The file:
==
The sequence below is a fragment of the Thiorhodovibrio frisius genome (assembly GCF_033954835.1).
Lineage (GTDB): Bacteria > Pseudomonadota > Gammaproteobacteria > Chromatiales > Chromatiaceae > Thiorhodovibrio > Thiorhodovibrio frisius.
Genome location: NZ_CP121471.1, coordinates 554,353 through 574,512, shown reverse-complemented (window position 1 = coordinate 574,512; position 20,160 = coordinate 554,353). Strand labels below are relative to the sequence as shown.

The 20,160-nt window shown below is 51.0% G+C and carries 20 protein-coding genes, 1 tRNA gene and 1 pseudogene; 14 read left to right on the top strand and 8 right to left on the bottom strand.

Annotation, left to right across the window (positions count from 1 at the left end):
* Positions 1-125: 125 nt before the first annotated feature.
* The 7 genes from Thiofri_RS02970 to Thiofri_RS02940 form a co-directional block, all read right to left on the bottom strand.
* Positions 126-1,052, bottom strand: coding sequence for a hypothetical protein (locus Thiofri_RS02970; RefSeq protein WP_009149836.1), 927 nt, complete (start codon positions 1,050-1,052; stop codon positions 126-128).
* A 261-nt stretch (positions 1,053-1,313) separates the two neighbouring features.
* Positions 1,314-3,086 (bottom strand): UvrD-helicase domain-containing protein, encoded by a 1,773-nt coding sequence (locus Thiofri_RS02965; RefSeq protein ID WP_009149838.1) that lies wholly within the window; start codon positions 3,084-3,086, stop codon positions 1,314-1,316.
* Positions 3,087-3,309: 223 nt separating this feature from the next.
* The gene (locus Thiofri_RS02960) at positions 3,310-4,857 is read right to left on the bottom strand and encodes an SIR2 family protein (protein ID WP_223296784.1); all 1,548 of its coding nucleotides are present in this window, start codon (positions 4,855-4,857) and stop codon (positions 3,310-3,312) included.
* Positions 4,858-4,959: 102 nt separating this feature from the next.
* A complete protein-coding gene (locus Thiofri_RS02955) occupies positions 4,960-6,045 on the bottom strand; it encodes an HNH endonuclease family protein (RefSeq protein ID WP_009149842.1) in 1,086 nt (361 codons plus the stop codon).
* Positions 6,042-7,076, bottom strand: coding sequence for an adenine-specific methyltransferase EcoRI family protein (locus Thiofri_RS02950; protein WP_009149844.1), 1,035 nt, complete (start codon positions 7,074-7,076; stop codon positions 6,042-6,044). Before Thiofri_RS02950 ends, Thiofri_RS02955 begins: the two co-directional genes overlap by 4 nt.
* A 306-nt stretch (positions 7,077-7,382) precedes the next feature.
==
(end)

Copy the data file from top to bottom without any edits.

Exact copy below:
The sequence below is a fragment of the Thiorhodovibrio frisius genome (assembly GCF_033954835.1).
Lineage (GTDB): Bacteria > Pseudomonadota > Gammaproteobacteria > Chromatiales > Chromatiaceae > Thiorhodovibrio > Thiorhodovibrio frisius.
Genome location: NZ_CP121471.1, coordinates 554,353 through 574,512, shown reverse-complemented (window position 1 = coordinate 574,512; position 20,160 = coordinate 554,353). Strand labels below are relative to the sequence as shown.

The 20,160-nt window shown below is 51.0% G+C and carries 20 protein-coding genes, 1 tRNA gene and 1 pseudogene; 14 read left to right on the top strand and 8 right to left on the bottom strand.

Annotation, left to right across the window (positions count from 1 at the left end):
* Positions 1-125: 125 nt before the first annotated feature.
* The 7 genes from Thiofri_RS02970 to Thiofri_RS02940 form a co-directional block, all read right to left on the bottom strand.
* Positions 126-1,052, bottom strand: coding sequence for a hypothetical protein (locus Thiofri_RS02970; RefSeq protein WP_009149836.1), 927 nt, complete (start codon positions 1,050-1,052; stop codon positions 126-128).
* A 261-nt stretch (positions 1,053-1,313) separates the two neighbouring features.
* Positions 1,314-3,086 (bottom strand): UvrD-helicase domain-containing protein, encoded by a 1,773-nt coding sequence (locus Thiofri_RS02965; RefSeq protein ID WP_009149838.1) that lies wholly within the window; start codon positions 3,084-3,086, stop codon positions 1,314-1,316.
* Positions 3,087-3,309: 223 nt separating this feature from the next.
* The gene (locus Thiofri_RS02960) at positions 3,310-4,857 is read right to left on the bottom strand and encodes an SIR2 family protein (protein ID WP_223296784.1); all 1,548 of its coding nucleotides are present in this window, start codon (positions 4,855-4,857) and stop codon (positions 3,310-3,312) included.
* Positions 4,858-4,959: 102 nt separating this feature from the next.
* A complete protein-coding gene (locus Thiofri_RS02955) occupies positions 4,960-6,045 on the bottom strand; it encodes an HNH endonuclease family protein (RefSeq protein ID WP_009149842.1) in 1,086 nt (361 codons plus the stop codon).
* Positions 6,042-7,076, bottom strand: coding sequence for an adenine-specific methyltransferase EcoRI family protein (locus Thiofri_RS02950; protein WP_009149844.1), 1,035 nt, complete (start codon positions 7,074-7,076; stop codon positions 6,042-6,044). Before Thiofri_RS02950 ends, Thiofri_RS02955 begins: the two co-directional genes overlap by 4 nt.
* A 306-nt stretch (positions 7,077-7,382) precedes the next feature.